2024 has arrived, and with it, a renewed interest in artificial intelligence, which seems like it'll probably continue to enjoy at least middling hype throughout the year. Of course, it's being cheerled by techno-zealot billionaires and the flunkies bunked within their cozy islands of influence, primarily in Silicon Valley -- and derided by fabulists who stand to gain from painting the still-fictional artificial general intelligence (AGI) as humanity's ur-bogeyman for the ages.
Both of these positions are exaggerated and untenable, e/acc versus decel arguments be damned. Speed without caution only ever results in compounding problems that proponents often suggest are best-solved by pouring on more speed, possibly in a different direction, to arrive at some idealized future state where the problems of the past are obviated by the super powerful Next Big Thing of the future; calls to abandon or regress entire areas of innovation meanwhile ignore the complexity of a globalized world where cats generally can not be put back into boxes universally, among many, many other issues with that kind of approach.
The long, thrilling and tumultuous history of technology development, particularly in the age of the personal computer and the internet, has shown us that in our fervor for something new, we often neglect to stop and ask "but is the new thing also something we want or need." We never stopped to ask that question with things like Facebook, and they ended up becoming an inextricable part of the fabric of society, an eminently manipulable but likewise essential part of crafting and sharing in community dialog.
Here's the main takeaway from the rise of social media that we should carry with us into the advent of the age of AI: Just because something is easier or more convenient doesn't make it preferable -- or even desirable.
LLM-based so-called "AI" has already infiltrated our lives in ways that will likely prove impossible to wind back, even if we wanted to do such a thing, but that doesn't mean we have to indulge in the escalation some see as inevitable, wherein we relentlessly rip out human equivalents of some of the gigs that AI is already good at, or shows promise in, to make way for the necessary "forward march of progress."
The oft-repeated counter to fears that increased automation or handing menial work over to AI agents is that it'll always leave people more time to focus on "quality" work, as if dropping a couple of hours per day spent on filling in Excel spreadsheets will leave the office admin who was doing that work finally free to compose the great symphony they've had locked away within them, or to allow the entry-level graphic designer who had been color-correcting photos the liberty to create a lasting cure for COVID.
In the end, automating menial work might look good on paper, and it might also serve the top executives and deep-pocketed equity-holders behind an organization through improved efficiency and decreased costs, but it doesn't serve the people who might actually enjoy doing that work, or who at least don't mind it as part of the overall mix that makes up a work life balanced between more mentally taxing and rewarding creative/strategic exercises and day-to-day low-intensity tasks. And the long-term consequence of having fewer people doing this kind of work is that you'll have fewer overall who are able to participate meaningfully in the economy -- which is ultimately bad even for those rarified few sitting at the top of the pyramid who reap the immediate rewards of AI's efficiency gains.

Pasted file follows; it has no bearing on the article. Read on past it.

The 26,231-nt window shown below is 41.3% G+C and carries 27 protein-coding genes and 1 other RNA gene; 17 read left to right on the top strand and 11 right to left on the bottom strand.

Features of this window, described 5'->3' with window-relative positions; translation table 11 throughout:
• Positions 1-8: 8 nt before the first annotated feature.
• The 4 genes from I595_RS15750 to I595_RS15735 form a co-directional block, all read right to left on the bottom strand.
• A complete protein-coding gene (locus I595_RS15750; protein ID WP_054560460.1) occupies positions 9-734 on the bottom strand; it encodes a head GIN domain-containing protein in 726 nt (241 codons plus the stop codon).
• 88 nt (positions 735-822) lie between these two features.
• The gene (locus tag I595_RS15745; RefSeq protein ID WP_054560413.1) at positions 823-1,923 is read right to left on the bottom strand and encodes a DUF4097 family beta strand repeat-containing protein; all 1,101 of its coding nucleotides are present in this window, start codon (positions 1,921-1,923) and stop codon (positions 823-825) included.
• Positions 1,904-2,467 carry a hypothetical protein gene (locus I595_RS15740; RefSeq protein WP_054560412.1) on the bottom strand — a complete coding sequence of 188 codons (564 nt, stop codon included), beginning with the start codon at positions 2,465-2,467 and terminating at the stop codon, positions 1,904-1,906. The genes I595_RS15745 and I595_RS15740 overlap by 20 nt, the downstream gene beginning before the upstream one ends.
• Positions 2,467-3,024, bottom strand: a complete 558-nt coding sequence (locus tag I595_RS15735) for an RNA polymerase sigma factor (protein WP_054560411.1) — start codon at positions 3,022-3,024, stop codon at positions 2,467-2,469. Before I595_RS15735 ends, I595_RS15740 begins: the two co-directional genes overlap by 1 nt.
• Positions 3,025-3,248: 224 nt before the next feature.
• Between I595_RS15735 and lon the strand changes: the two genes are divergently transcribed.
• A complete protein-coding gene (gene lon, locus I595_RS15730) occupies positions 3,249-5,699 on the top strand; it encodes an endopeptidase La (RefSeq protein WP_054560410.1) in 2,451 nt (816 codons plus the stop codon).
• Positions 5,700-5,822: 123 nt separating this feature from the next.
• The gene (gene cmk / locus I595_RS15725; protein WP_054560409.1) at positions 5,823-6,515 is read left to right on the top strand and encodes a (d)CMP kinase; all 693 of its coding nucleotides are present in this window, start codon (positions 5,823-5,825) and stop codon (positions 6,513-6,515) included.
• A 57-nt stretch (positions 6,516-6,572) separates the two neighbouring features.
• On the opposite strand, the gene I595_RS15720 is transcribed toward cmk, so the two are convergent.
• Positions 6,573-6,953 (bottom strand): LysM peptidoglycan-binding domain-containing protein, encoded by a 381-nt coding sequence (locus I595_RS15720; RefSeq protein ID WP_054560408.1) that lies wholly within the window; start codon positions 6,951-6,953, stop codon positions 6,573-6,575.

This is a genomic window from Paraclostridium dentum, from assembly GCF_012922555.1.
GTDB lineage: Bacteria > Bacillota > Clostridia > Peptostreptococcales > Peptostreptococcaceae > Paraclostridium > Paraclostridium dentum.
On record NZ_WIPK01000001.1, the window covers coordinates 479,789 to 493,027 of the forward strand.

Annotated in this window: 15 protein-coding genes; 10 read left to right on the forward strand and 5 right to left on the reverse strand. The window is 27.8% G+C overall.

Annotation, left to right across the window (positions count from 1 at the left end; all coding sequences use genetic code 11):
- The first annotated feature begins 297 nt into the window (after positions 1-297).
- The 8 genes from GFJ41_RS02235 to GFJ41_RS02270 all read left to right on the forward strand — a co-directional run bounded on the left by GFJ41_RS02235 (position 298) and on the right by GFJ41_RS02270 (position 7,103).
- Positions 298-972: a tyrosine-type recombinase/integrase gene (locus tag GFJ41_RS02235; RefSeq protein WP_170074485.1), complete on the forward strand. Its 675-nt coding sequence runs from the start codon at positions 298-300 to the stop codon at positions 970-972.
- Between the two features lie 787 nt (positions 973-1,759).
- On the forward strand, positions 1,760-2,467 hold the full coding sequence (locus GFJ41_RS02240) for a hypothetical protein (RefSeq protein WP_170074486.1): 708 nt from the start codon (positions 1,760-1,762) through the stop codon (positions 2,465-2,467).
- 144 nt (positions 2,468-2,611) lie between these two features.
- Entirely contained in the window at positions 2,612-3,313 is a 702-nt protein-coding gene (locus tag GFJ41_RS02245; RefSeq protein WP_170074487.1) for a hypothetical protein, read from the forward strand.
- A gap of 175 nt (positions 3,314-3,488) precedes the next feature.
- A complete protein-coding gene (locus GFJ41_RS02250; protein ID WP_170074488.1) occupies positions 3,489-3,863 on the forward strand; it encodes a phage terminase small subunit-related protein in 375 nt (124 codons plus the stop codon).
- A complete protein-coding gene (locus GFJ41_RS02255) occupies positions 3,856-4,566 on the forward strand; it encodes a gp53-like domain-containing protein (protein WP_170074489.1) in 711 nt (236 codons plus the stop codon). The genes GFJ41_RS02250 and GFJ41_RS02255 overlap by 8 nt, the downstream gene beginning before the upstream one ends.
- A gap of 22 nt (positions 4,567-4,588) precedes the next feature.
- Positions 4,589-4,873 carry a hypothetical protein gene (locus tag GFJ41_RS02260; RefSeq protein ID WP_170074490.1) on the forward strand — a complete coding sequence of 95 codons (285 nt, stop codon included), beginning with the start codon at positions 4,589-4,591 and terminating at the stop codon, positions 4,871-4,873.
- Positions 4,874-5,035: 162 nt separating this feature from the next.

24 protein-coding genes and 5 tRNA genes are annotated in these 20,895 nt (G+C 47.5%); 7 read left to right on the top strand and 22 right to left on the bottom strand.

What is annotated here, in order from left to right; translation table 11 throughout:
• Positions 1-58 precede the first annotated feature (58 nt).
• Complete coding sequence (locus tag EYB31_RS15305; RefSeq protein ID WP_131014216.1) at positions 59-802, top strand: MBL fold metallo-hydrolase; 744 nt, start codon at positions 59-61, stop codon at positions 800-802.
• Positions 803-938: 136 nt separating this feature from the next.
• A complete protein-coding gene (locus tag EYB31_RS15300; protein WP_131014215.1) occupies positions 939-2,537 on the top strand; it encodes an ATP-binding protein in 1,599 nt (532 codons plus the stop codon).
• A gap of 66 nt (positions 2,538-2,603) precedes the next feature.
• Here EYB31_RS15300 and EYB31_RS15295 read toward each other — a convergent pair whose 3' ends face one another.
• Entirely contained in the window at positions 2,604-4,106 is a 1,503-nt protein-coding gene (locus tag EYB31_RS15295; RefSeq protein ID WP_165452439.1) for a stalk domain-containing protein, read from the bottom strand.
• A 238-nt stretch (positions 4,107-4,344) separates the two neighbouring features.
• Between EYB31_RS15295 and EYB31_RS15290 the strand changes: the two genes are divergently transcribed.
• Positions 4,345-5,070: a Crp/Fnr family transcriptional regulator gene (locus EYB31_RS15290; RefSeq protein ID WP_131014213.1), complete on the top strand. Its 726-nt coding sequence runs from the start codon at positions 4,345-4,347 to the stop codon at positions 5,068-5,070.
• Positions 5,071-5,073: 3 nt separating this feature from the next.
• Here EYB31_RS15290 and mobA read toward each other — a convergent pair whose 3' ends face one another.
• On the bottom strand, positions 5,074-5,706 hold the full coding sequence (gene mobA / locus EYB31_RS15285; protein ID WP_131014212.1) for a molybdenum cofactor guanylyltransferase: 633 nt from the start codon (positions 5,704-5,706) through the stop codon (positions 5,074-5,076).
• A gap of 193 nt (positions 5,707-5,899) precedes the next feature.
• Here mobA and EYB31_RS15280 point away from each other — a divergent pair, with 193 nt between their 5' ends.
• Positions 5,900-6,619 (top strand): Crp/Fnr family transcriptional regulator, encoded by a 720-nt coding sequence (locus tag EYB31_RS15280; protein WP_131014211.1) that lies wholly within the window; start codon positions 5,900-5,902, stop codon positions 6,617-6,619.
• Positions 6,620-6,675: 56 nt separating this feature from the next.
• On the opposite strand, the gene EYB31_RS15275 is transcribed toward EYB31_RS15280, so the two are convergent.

Utopian technologist zeal always fails to recognize that the bulk of humanity (techno-zealots included) are sometimes lazy, messy, disorganized, inefficient, error-prone and mostly satisfied with the achievement of comfort and the avoidance of boredom or harm. That might not sound all that aspirational to some, but I say it with a celebratory fervor, since for me all those human qualities are just as laudable as less attainable ones like drive, ambition, wealth and success.
I'm not arguing against halting or even slowing the development of promising new technology, including LLM-based generative AI. And to be clear, where the consequences are clearly beneficial -- e.g. developing medical image diagnosis tech that far exceeds the accuracy of trained human reviewers, or developing self-driving car technology that can actually drastically reduce the incidence of car accidents and loss of human life -- there is no cogent argument to be made for turning away from use of said tech.
But in almost all cases where the benefits are painted as efficiency gains for tasks that are far from life or death, I'd argue it's worth a long, hard look at whether we need to bother in the first place; yes, human time is valuable and winning some of that back is great, but assuming that's always a net positive ignores the complicated nature of being a human being, and how we measure and feel our worth. Saving someone so much time they no longer feel like they're contributing meaningfully to society isn't a boon, no matter how eloquently you think you can argue they should then use that time to become a violin virtuoso or learn Japanese.